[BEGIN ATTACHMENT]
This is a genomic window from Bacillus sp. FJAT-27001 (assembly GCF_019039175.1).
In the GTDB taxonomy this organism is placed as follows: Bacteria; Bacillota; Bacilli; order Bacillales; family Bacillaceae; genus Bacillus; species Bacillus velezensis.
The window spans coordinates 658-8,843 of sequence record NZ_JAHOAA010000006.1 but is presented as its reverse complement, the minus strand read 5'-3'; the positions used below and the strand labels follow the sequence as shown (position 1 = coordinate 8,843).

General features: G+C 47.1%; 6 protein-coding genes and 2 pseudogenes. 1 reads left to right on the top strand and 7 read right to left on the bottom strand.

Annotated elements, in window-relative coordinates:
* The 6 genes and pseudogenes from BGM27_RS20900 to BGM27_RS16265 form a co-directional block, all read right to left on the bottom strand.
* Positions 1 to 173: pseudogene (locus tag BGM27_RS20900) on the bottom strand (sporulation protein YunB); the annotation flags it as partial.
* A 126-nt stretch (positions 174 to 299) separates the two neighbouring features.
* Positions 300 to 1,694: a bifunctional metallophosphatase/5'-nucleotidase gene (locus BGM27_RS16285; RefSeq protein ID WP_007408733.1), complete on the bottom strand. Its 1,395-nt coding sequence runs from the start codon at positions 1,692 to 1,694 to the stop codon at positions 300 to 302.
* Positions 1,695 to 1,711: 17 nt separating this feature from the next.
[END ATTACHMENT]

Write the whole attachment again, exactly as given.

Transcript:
This is a genomic window from Bacillus sp. FJAT-27001 (assembly GCF_019039175.1).
In the GTDB taxonomy this organism is placed as follows: Bacteria; Bacillota; Bacilli; order Bacillales; family Bacillaceae; genus Bacillus; species Bacillus velezensis.
The window spans coordinates 658-8,843 of sequence record NZ_JAHOAA010000006.1 but is presented as its reverse complement, the minus strand read 5'-3'; the positions used below and the strand labels follow the sequence as shown (position 1 = coordinate 8,843).

General features: G+C 47.1%; 6 protein-coding genes and 2 pseudogenes. 1 reads left to right on the top strand and 7 read right to left on the bottom strand.

Annotated elements, in window-relative coordinates:
* The 6 genes and pseudogenes from BGM27_RS20900 to BGM27_RS16265 form a co-directional block, all read right to left on the bottom strand.
* Positions 1 to 173: pseudogene (locus tag BGM27_RS20900) on the bottom strand (sporulation protein YunB); the annotation flags it as partial.
* A 126-nt stretch (positions 174 to 299) separates the two neighbouring features.
* Positions 300 to 1,694: a bifunctional metallophosphatase/5'-nucleotidase gene (locus BGM27_RS16285; RefSeq protein ID WP_007408733.1), complete on the bottom strand. Its 1,395-nt coding sequence runs from the start codon at positions 1,692 to 1,694 to the stop codon at positions 300 to 302.
* Positions 1,695 to 1,711: 17 nt separating this feature from the next.